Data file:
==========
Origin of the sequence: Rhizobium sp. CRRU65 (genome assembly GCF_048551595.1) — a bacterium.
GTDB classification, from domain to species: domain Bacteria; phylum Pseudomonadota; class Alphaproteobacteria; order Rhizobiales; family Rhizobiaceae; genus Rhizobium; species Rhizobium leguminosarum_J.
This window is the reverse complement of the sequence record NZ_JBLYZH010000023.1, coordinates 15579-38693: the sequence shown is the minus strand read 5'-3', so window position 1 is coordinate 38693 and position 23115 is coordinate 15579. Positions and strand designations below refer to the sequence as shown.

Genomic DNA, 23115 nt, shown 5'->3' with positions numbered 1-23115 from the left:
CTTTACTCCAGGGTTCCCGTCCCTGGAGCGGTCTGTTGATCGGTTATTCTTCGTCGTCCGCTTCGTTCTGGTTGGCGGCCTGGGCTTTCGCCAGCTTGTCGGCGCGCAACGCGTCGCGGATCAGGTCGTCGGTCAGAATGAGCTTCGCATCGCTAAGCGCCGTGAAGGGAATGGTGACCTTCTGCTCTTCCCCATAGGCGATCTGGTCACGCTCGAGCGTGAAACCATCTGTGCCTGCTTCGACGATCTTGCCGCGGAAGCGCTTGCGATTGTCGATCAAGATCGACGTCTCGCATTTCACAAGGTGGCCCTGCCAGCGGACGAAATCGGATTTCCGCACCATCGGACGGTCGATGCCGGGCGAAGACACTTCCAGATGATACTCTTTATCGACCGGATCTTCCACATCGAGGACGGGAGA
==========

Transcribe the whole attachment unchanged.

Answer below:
Origin of the sequence: Rhizobium sp. CRRU65 (genome assembly GCF_048551595.1) — a bacterium.
GTDB classification, from domain to species: domain Bacteria; phylum Pseudomonadota; class Alphaproteobacteria; order Rhizobiales; family Rhizobiaceae; genus Rhizobium; species Rhizobium leguminosarum_J.
This window is the reverse complement of the sequence record NZ_JBLYZH010000023.1, coordinates 15579-38693: the sequence shown is the minus strand read 5'-3', so window position 1 is coordinate 38693 and position 23115 is coordinate 15579. Positions and strand designations below refer to the sequence as shown.

Genomic DNA, 23115 nt, shown 5'->3' with positions numbered 1-23115 from the left:
CTTTACTCCAGGGTTCCCGTCCCTGGAGCGGTCTGTTGATCGGTTATTCTTCGTCGTCCGCTTCGTTCTGGTTGGCGGCCTGGGCTTTCGCCAGCTTGTCGGCGCGCAACGCGTCGCGGATCAGGTCGTCGGTCAGAATGAGCTTCGCATCGCTAAGCGCCGTGAAGGGAATGGTGACCTTCTGCTCTTCCCCATAGGCGATCTGGTCACGCTCGAGCGTGAAACCATCTGTGCCTGCTTCGACGATCTTGCCGCGGAAGCGCTTGCGATTGTCGATCAAGATCGACGTCTCGCATTTCACAAGGTGGCCCTGCCAGCGGACGAAATCGGATTTCCGCACCATCGGACGGTCGATGCCGGGCGAAGACACTTCCAGATGATACTCTTTATCGACCGGATCTTCCACATCGAGGACGGGAGA